“Try saying the word aloud several times in a sorrowful voice: ‘Loneliness... loneliness... loneliness...’ The very word has a melancholy ring to it. It represents pain for many people.”
~Robert Bolton, People Skills, p. 5.
Loneliness describes what we’ve all felt—indeed, it could be what we’re even feeling presently. It is beyond simple ‘aloneness,’ for that could simply be chosen. ‘Loneliness’ has about it a void, apart from its own will.
Loneliness is usually present in cases of lost love or an absence of love.
Many cases of social and mental ills are attributable solely to lost and absent loves—communication, or lack thereof, being central to all this.
I have on my mind presently a person who’s recently lost a son. In other words, family—from simply my perception on things, which is surely different to this other person’s viewpoint—has been decimated; the dynamics forever shifted off-axis.
Lost love. Some love can never return and that, for me, is incredibly sad.
At these times it’s difficult to know when or if ever the sun will break through again; again to fill our lives with hope that was once—more or less—taken for granted.
Some people wake up one morning suddenly realising they’ve been alone for years, even decades. For these, the sudden realisation can provoke either startling or freeing emotions—one presenting fear, the other presenting courage to do something.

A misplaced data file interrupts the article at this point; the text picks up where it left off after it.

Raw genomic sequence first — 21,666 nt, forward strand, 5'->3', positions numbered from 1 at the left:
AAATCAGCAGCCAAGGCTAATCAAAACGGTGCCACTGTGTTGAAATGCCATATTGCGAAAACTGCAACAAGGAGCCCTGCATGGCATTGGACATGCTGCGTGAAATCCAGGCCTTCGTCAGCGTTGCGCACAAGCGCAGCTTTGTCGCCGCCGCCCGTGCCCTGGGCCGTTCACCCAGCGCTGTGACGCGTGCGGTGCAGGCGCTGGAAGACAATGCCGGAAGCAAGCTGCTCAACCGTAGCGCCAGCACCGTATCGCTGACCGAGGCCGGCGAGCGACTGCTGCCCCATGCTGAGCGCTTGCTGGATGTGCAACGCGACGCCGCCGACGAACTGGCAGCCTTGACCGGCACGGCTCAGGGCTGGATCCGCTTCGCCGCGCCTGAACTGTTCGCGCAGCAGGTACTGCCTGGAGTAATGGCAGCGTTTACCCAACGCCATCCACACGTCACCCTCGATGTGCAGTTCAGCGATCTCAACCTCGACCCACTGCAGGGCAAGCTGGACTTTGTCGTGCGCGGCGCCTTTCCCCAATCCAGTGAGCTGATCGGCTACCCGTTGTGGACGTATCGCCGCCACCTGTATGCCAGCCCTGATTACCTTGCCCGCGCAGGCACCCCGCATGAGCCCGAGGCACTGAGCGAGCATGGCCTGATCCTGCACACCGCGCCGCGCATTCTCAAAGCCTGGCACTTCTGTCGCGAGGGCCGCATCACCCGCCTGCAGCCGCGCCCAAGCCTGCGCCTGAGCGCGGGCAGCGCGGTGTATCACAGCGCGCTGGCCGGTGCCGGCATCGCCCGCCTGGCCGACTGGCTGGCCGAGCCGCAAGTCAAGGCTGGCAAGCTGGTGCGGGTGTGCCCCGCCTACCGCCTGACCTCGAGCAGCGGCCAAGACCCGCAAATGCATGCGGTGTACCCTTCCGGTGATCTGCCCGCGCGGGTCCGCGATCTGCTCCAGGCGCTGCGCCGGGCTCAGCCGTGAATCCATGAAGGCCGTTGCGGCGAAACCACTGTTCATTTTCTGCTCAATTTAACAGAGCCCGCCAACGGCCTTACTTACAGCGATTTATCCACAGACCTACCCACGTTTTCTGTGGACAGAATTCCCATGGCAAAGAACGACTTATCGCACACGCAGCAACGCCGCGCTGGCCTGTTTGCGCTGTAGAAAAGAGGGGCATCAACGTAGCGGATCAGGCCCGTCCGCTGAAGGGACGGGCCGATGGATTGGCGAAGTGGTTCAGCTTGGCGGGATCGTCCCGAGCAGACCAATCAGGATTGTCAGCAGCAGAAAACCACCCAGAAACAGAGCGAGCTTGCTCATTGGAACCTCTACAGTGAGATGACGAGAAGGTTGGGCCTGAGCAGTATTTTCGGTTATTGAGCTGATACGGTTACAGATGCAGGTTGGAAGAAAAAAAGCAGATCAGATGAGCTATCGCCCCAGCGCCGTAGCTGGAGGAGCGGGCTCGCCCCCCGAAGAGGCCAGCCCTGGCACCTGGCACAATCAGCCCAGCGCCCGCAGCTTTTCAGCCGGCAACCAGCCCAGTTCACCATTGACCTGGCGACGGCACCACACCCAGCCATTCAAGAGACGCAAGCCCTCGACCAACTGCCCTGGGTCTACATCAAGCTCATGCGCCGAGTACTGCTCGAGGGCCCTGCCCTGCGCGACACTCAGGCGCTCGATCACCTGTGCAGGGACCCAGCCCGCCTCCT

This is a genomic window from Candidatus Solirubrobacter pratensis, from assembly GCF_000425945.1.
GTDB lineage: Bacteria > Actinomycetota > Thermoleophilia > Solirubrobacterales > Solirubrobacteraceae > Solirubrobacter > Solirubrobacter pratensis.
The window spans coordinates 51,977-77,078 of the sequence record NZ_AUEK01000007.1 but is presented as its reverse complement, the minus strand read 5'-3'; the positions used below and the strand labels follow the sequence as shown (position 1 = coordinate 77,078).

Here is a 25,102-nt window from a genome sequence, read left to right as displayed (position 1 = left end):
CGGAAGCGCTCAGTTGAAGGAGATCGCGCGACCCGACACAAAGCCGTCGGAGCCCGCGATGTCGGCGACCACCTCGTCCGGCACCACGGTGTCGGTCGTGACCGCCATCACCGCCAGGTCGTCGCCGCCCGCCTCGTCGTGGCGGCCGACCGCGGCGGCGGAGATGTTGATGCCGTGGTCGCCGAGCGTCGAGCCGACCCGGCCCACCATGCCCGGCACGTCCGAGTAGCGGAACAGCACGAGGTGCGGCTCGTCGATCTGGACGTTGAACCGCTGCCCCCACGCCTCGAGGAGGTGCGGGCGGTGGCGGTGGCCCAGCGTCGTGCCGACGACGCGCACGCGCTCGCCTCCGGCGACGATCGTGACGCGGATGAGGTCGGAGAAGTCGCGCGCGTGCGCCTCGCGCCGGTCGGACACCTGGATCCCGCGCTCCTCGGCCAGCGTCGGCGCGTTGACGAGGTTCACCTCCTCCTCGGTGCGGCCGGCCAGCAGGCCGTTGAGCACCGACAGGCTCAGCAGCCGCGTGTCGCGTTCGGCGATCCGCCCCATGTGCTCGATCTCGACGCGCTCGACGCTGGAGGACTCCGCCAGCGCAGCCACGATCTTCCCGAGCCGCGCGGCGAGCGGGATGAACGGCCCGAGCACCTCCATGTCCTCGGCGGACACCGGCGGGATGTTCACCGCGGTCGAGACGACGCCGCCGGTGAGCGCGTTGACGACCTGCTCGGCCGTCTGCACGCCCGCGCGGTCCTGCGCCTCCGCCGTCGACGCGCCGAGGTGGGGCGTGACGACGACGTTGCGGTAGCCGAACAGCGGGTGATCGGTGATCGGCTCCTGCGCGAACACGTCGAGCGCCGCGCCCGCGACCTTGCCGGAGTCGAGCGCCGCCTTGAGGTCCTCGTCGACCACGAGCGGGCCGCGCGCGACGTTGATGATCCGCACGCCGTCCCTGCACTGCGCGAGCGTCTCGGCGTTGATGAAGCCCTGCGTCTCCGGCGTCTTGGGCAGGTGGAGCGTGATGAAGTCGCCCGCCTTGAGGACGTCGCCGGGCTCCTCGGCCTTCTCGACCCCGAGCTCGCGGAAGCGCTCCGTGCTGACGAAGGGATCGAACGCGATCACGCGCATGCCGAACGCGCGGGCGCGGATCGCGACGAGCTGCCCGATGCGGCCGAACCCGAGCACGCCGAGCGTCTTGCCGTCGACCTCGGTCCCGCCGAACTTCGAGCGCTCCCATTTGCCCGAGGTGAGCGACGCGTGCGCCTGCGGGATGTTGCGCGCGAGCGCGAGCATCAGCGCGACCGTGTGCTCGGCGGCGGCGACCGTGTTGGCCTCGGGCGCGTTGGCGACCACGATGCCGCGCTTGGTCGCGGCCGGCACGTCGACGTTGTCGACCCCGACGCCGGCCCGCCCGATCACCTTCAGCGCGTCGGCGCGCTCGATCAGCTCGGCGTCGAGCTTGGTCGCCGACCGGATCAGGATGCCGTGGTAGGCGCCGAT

Contributors to Loneliness
Whatever it is about loneliness, none of us really like it.
And yet, increasingly we’re growing lonelier. I wonder at times if the growing social networking programs like Facebook and Twitter etc are exacerbating this or not; drawn to the computer in preference to the more real communication of our flesh and blood family members and peers, even preferring the electronic media as a means of interaction with them.
It’s just a thought.
But, then again, if there is that tug in our souls and this rings true, surely we could retrieve the courage to make that shift we’ve possibly been long thinking about—certainly subconsciously.
What, presently, can we do to engage with others—real church, real people, real interaction, real fellowship—that will fill the void of loneliness in us?
Perhaps our electronic social networking is a safe place for us—a place where we can’t or won’t possibly become hurt, per the risks of ‘body’ fellowship.
Do we need to get out more? Perhaps this is why volunteers seem happier; it usually involves interaction with people.
These are questions all of us must inevitably ask ourselves from time to time.
Beyond the ‘Solution’
As a man I have to remind myself every now and then to stop ‘fixing’ things and merely come to a deeper understanding i.e. to allow that to occur.
Some loneliness we can never ‘fix’ and it would be false of us to even entertain it. This is why my relationship with God is so important. At least when I’m lonely—which happens often enough—I have a Saviour to help me.
© 2010 S. J. Wickham.